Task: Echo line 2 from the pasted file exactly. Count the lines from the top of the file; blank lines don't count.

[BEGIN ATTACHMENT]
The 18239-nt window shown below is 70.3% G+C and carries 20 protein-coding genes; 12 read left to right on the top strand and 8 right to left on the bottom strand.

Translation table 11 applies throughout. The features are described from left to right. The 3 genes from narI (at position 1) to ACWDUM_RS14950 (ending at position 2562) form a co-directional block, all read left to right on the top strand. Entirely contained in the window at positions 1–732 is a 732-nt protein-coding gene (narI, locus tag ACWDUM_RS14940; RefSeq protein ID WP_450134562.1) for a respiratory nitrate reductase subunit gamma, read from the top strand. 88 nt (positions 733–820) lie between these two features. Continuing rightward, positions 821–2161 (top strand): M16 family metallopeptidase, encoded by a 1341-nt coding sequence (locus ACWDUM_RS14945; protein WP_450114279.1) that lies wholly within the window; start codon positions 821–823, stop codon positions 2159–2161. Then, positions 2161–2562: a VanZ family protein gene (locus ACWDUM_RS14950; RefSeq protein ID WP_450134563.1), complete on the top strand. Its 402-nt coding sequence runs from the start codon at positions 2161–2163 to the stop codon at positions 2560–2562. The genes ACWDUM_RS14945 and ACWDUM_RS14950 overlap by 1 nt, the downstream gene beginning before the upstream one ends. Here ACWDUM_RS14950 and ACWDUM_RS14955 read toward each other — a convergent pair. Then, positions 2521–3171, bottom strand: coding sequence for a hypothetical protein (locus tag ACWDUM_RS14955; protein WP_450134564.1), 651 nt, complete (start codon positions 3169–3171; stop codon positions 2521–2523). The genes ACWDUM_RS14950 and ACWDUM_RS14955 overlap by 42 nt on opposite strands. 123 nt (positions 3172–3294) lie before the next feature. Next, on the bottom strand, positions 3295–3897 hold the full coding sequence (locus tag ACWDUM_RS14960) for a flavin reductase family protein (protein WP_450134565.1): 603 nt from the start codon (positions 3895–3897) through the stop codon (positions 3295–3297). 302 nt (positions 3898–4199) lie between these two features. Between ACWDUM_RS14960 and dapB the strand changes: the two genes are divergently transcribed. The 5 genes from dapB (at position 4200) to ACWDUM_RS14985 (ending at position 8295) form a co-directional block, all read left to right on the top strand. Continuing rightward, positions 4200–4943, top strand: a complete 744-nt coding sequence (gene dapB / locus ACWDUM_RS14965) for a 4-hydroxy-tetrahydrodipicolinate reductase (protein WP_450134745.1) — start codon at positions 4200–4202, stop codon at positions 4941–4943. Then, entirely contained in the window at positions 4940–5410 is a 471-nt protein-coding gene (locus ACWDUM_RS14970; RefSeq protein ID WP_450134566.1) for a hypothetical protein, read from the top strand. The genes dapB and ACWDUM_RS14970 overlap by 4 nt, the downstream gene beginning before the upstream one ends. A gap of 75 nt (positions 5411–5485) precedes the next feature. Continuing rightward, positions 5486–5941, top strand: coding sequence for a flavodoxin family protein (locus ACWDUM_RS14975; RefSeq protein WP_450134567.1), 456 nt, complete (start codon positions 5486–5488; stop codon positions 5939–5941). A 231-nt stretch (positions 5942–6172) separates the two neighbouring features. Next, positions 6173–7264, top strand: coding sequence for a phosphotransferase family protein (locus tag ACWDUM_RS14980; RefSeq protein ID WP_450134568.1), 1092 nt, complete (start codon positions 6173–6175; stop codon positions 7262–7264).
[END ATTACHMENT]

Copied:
Translation table 11 applies throughout. The features are described from left to right. The 3 genes from narI (at position 1) to ACWDUM_RS14950 (ending at position 2562) form a co-directional block, all read left to right on the top strand. Entirely contained in the window at positions 1–732 is a 732-nt protein-coding gene (narI, locus tag ACWDUM_RS14940; RefSeq protein ID WP_450134562.1) for a respiratory nitrate reductase subunit gamma, read from the top strand. 88 nt (positions 733–820) lie between these two features. Continuing rightward, positions 821–2161 (top strand): M16 family metallopeptidase, encoded by a 1341-nt coding sequence (locus ACWDUM_RS14945; protein WP_450114279.1) that lies wholly within the window; start codon positions 821–823, stop codon positions 2159–2161. Then, positions 2161–2562: a VanZ family protein gene (locus ACWDUM_RS14950; RefSeq protein ID WP_450134563.1), complete on the top strand. Its 402-nt coding sequence runs from the start codon at positions 2161–2163 to the stop codon at positions 2560–2562. The genes ACWDUM_RS14945 and ACWDUM_RS14950 overlap by 1 nt, the downstream gene beginning before the upstream one ends. Here ACWDUM_RS14950 and ACWDUM_RS14955 read toward each other — a convergent pair. Then, positions 2521–3171, bottom strand: coding sequence for a hypothetical protein (locus tag ACWDUM_RS14955; protein WP_450134564.1), 651 nt, complete (start codon positions 3169–3171; stop codon positions 2521–2523). The genes ACWDUM_RS14950 and ACWDUM_RS14955 overlap by 42 nt on opposite strands. 123 nt (positions 3172–3294) lie before the next feature. Next, on the bottom strand, positions 3295–3897 hold the full coding sequence (locus tag ACWDUM_RS14960) for a flavin reductase family protein (protein WP_450134565.1): 603 nt from the start codon (positions 3895–3897) through the stop codon (positions 3295–3297). 302 nt (positions 3898–4199) lie between these two features. Between ACWDUM_RS14960 and dapB the strand changes: the two genes are divergently transcribed. The 5 genes from dapB (at position 4200) to ACWDUM_RS14985 (ending at position 8295) form a co-directional block, all read left to right on the top strand. Continuing rightward, positions 4200–4943, top strand: a complete 744-nt coding sequence (gene dapB / locus ACWDUM_RS14965) for a 4-hydroxy-tetrahydrodipicolinate reductase (protein WP_450134745.1) — start codon at positions 4200–4202, stop codon at positions 4941–4943. Then, entirely contained in the window at positions 4940–5410 is a 471-nt protein-coding gene (locus ACWDUM_RS14970; RefSeq protein ID WP_450134566.1) for a hypothetical protein, read from the top strand. The genes dapB and ACWDUM_RS14970 overlap by 4 nt, the downstream gene beginning before the upstream one ends. A gap of 75 nt (positions 5411–5485) precedes the next feature. Continuing rightward, positions 5486–5941, top strand: coding sequence for a flavodoxin family protein (locus ACWDUM_RS14975; RefSeq protein WP_450134567.1), 456 nt, complete (start codon positions 5486–5488; stop codon positions 5939–5941). A 231-nt stretch (positions 5942–6172) separates the two neighbouring features. Next, positions 6173–7264, top strand: coding sequence for a phosphotransferase family protein (locus tag ACWDUM_RS14980; RefSeq protein ID WP_450134568.1), 1092 nt, complete (start codon positions 6173–6175; stop codon positions 7262–7264).